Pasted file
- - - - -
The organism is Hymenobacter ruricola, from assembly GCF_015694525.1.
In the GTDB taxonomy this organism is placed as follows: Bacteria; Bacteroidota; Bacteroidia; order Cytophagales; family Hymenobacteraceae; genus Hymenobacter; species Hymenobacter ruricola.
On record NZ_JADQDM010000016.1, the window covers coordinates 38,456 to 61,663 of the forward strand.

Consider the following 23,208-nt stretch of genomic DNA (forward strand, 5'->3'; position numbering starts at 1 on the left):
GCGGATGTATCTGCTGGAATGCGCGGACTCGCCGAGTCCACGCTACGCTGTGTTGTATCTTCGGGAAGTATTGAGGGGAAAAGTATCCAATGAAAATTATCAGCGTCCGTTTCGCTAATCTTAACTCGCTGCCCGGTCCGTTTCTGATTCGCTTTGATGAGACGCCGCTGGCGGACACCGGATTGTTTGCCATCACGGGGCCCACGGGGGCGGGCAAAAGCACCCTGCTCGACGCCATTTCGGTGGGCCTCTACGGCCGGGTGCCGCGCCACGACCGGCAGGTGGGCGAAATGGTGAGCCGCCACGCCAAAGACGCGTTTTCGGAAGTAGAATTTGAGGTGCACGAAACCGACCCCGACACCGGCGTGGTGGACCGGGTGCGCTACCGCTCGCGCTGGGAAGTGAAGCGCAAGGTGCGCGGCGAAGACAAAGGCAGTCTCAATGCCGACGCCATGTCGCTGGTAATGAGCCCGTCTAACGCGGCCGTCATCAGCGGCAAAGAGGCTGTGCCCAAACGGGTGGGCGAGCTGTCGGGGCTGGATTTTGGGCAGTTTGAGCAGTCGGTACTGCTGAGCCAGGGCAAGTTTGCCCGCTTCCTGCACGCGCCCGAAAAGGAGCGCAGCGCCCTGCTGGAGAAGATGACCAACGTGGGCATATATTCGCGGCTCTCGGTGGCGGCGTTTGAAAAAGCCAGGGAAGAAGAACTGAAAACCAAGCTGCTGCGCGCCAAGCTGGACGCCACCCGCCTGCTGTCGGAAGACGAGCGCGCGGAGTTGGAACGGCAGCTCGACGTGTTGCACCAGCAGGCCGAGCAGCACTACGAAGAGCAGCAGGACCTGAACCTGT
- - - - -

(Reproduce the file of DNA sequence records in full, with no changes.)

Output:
The organism is Hymenobacter ruricola, from assembly GCF_015694525.1.
In the GTDB taxonomy this organism is placed as follows: Bacteria; Bacteroidota; Bacteroidia; order Cytophagales; family Hymenobacteraceae; genus Hymenobacter; species Hymenobacter ruricola.
On record NZ_JADQDM010000016.1, the window covers coordinates 38,456 to 61,663 of the forward strand.

Consider the following 23,208-nt stretch of genomic DNA (forward strand, 5'->3'; position numbering starts at 1 on the left):
GCGGATGTATCTGCTGGAATGCGCGGACTCGCCGAGTCCACGCTACGCTGTGTTGTATCTTCGGGAAGTATTGAGGGGAAAAGTATCCAATGAAAATTATCAGCGTCCGTTTCGCTAATCTTAACTCGCTGCCCGGTCCGTTTCTGATTCGCTTTGATGAGACGCCGCTGGCGGACACCGGATTGTTTGCCATCACGGGGCCCACGGGGGCGGGCAAAAGCACCCTGCTCGACGCCATTTCGGTGGGCCTCTACGGCCGGGTGCCGCGCCACGACCGGCAGGTGGGCGAAATGGTGAGCCGCCACGCCAAAGACGCGTTTTCGGAAGTAGAATTTGAGGTGCACGAAACCGACCCCGACACCGGCGTGGTGGACCGGGTGCGCTACCGCTCGCGCTGGGAAGTGAAGCGCAAGGTGCGCGGCGAAGACAAAGGCAGTCTCAATGCCGACGCCATGTCGCTGGTAATGAGCCCGTCTAACGCGGCCGTCATCAGCGGCAAAGAGGCTGTGCCCAAACGGGTGGGCGAGCTGTCGGGGCTGGATTTTGGGCAGTTTGAGCAGTCGGTACTGCTGAGCCAGGGCAAGTTTGCCCGCTTCCTGCACGCGCCCGAAAAGGAGCGCAGCGCCCTGCTGGAGAAGATGACCAACGTGGGCATATATTCGCGGCTCTCGGTGGCGGCGTTTGAAAAAGCCAGGGAAGAAGAACTGAAAACCAAGCTGCTGCGCGCCAAGCTGGACGCCACCCGCCTGCTGTCGGAAGACGAGCGCGCGGAGTTGGAACGGCAGCTCGACGTGTTGCACCAGCAGGCCGAGCAGCACTACGAAGAGCAGCAGGACCTGAACCTGT